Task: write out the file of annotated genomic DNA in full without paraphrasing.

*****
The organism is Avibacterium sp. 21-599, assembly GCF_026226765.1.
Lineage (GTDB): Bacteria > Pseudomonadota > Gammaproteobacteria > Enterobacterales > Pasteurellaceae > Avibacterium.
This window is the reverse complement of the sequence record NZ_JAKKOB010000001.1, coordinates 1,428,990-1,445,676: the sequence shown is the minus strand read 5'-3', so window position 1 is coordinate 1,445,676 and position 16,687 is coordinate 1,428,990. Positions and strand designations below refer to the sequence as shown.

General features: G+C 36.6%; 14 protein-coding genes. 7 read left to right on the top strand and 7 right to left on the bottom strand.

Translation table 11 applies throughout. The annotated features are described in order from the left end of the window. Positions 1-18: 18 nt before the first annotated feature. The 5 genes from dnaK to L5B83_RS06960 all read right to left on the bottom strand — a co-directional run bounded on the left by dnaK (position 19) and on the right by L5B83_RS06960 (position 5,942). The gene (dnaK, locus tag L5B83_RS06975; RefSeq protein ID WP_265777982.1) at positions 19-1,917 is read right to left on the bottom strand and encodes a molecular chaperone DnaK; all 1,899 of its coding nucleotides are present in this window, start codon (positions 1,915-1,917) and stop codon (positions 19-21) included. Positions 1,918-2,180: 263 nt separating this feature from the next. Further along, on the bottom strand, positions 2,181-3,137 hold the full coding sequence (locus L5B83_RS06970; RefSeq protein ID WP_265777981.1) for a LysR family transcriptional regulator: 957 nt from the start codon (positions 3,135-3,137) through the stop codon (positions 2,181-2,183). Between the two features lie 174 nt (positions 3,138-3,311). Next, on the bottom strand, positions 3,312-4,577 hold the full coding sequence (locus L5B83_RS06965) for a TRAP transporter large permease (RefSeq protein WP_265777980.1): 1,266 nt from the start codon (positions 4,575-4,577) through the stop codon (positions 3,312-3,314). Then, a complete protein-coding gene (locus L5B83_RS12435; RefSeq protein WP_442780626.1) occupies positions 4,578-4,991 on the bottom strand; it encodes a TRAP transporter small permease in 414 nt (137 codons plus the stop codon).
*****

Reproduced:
The organism is Avibacterium sp. 21-599, assembly GCF_026226765.1.
Lineage (GTDB): Bacteria > Pseudomonadota > Gammaproteobacteria > Enterobacterales > Pasteurellaceae > Avibacterium.
This window is the reverse complement of the sequence record NZ_JAKKOB010000001.1, coordinates 1,428,990-1,445,676: the sequence shown is the minus strand read 5'-3', so window position 1 is coordinate 1,445,676 and position 16,687 is coordinate 1,428,990. Positions and strand designations below refer to the sequence as shown.

General features: G+C 36.6%; 14 protein-coding genes. 7 read left to right on the top strand and 7 right to left on the bottom strand.

Translation table 11 applies throughout. The annotated features are described in order from the left end of the window. Positions 1-18: 18 nt before the first annotated feature. The 5 genes from dnaK to L5B83_RS06960 all read right to left on the bottom strand — a co-directional run bounded on the left by dnaK (position 19) and on the right by L5B83_RS06960 (position 5,942). The gene (dnaK, locus tag L5B83_RS06975; RefSeq protein ID WP_265777982.1) at positions 19-1,917 is read right to left on the bottom strand and encodes a molecular chaperone DnaK; all 1,899 of its coding nucleotides are present in this window, start codon (positions 1,915-1,917) and stop codon (positions 19-21) included. Positions 1,918-2,180: 263 nt separating this feature from the next. Further along, on the bottom strand, positions 2,181-3,137 hold the full coding sequence (locus L5B83_RS06970; RefSeq protein ID WP_265777981.1) for a LysR family transcriptional regulator: 957 nt from the start codon (positions 3,135-3,137) through the stop codon (positions 2,181-2,183). Between the two features lie 174 nt (positions 3,138-3,311). Next, on the bottom strand, positions 3,312-4,577 hold the full coding sequence (locus L5B83_RS06965) for a TRAP transporter large permease (RefSeq protein WP_265777980.1): 1,266 nt from the start codon (positions 4,575-4,577) through the stop codon (positions 3,312-3,314). Then, a complete protein-coding gene (locus L5B83_RS12435; RefSeq protein WP_442780626.1) occupies positions 4,578-4,991 on the bottom strand; it encodes a TRAP transporter small permease in 414 nt (137 codons plus the stop codon).